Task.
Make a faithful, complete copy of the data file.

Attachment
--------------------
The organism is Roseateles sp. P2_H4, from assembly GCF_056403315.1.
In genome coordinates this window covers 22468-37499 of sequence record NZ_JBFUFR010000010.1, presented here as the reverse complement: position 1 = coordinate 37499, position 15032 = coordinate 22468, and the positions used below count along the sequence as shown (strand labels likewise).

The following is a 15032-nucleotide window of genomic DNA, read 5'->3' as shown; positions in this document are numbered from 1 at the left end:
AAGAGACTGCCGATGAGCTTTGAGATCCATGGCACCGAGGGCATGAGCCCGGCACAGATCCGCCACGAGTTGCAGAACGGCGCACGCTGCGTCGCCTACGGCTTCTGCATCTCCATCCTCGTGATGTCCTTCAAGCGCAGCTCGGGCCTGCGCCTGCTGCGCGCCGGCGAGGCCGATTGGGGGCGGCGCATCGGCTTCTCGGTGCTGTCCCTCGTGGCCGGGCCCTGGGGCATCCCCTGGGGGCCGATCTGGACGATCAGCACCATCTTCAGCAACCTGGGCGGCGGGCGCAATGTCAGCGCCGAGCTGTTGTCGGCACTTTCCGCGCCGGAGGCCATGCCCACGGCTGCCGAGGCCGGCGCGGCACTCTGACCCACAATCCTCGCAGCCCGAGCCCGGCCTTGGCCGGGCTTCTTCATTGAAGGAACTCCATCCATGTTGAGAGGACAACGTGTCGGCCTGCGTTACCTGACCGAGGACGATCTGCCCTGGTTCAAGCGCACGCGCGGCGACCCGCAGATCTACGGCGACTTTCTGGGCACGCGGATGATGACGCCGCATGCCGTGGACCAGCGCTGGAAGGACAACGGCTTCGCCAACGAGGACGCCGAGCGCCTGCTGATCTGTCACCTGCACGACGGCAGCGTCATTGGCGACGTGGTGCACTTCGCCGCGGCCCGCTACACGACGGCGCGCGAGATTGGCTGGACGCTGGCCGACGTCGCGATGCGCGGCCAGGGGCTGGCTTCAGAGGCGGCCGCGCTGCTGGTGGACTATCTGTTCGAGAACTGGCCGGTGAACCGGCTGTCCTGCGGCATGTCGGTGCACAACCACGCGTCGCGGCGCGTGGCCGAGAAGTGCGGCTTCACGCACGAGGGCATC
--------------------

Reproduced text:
The organism is Roseateles sp. P2_H4, from assembly GCF_056403315.1.
In genome coordinates this window covers 22468-37499 of sequence record NZ_JBFUFR010000010.1, presented here as the reverse complement: position 1 = coordinate 37499, position 15032 = coordinate 22468, and the positions used below count along the sequence as shown (strand labels likewise).

The following is a 15032-nucleotide window of genomic DNA, read 5'->3' as shown; positions in this document are numbered from 1 at the left end:
AAGAGACTGCCGATGAGCTTTGAGATCCATGGCACCGAGGGCATGAGCCCGGCACAGATCCGCCACGAGTTGCAGAACGGCGCACGCTGCGTCGCCTACGGCTTCTGCATCTCCATCCTCGTGATGTCCTTCAAGCGCAGCTCGGGCCTGCGCCTGCTGCGCGCCGGCGAGGCCGATTGGGGGCGGCGCATCGGCTTCTCGGTGCTGTCCCTCGTGGCCGGGCCCTGGGGCATCCCCTGGGGGCCGATCTGGACGATCAGCACCATCTTCAGCAACCTGGGCGGCGGGCGCAATGTCAGCGCCGAGCTGTTGTCGGCACTTTCCGCGCCGGAGGCCATGCCCACGGCTGCCGAGGCCGGCGCGGCACTCTGACCCACAATCCTCGCAGCCCGAGCCCGGCCTTGGCCGGGCTTCTTCATTGAAGGAACTCCATCCATGTTGAGAGGACAACGTGTCGGCCTGCGTTACCTGACCGAGGACGATCTGCCCTGGTTCAAGCGCACGCGCGGCGACCCGCAGATCTACGGCGACTTTCTGGGCACGCGGATGATGACGCCGCATGCCGTGGACCAGCGCTGGAAGGACAACGGCTTCGCCAACGAGGACGCCGAGCGCCTGCTGATCTGTCACCTGCACGACGGCAGCGTCATTGGCGACGTGGTGCACTTCGCCGCGGCCCGCTACACGACGGCGCGCGAGATTGGCTGGACGCTGGCCGACGTCGCGATGCGCGGCCAGGGGCTGGCTTCAGAGGCGGCCGCGCTGCTGGTGGACTATCTGTTCGAGAACTGGCCGGTGAACCGGCTGTCCTGCGGCATGTCGGTGCACAACCACGCGTCGCGGCGCGTGGCCGAGAAGTGCGGCTTCACGCACGAGGGCATC